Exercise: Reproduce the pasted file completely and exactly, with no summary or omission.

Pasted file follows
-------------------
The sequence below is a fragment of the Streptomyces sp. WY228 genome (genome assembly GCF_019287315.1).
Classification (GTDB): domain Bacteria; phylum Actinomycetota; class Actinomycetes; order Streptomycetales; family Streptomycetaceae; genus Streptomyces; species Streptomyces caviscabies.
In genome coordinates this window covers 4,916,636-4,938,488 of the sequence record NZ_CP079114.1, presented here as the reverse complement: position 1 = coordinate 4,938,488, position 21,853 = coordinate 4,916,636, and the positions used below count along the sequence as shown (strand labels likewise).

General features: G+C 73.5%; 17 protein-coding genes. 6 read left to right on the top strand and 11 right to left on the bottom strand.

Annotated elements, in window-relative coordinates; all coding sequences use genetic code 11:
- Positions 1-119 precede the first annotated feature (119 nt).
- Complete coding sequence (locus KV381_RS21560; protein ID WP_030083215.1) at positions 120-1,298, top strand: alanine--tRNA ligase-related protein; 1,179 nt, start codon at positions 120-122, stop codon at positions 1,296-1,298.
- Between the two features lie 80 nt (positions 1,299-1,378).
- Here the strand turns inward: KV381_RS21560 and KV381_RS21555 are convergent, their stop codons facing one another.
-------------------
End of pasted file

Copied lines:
The sequence below is a fragment of the Streptomyces sp. WY228 genome (genome assembly GCF_019287315.1).
Classification (GTDB): domain Bacteria; phylum Actinomycetota; class Actinomycetes; order Streptomycetales; family Streptomycetaceae; genus Streptomyces; species Streptomyces caviscabies.
In genome coordinates this window covers 4,916,636-4,938,488 of the sequence record NZ_CP079114.1, presented here as the reverse complement: position 1 = coordinate 4,938,488, position 21,853 = coordinate 4,916,636, and the positions used below count along the sequence as shown (strand labels likewise).

General features: G+C 73.5%; 17 protein-coding genes. 6 read left to right on the top strand and 11 right to left on the bottom strand.

Annotated elements, in window-relative coordinates; all coding sequences use genetic code 11:
- Positions 1-119 precede the first annotated feature (119 nt).
- Complete coding sequence (locus KV381_RS21560; protein ID WP_030083215.1) at positions 120-1,298, top strand: alanine--tRNA ligase-related protein; 1,179 nt, start codon at positions 120-122, stop codon at positions 1,296-1,298.
- Between the two features lie 80 nt (positions 1,299-1,378).
- Here the strand turns inward: KV381_RS21560 and KV381_RS21555 are convergent, their stop codons facing one another.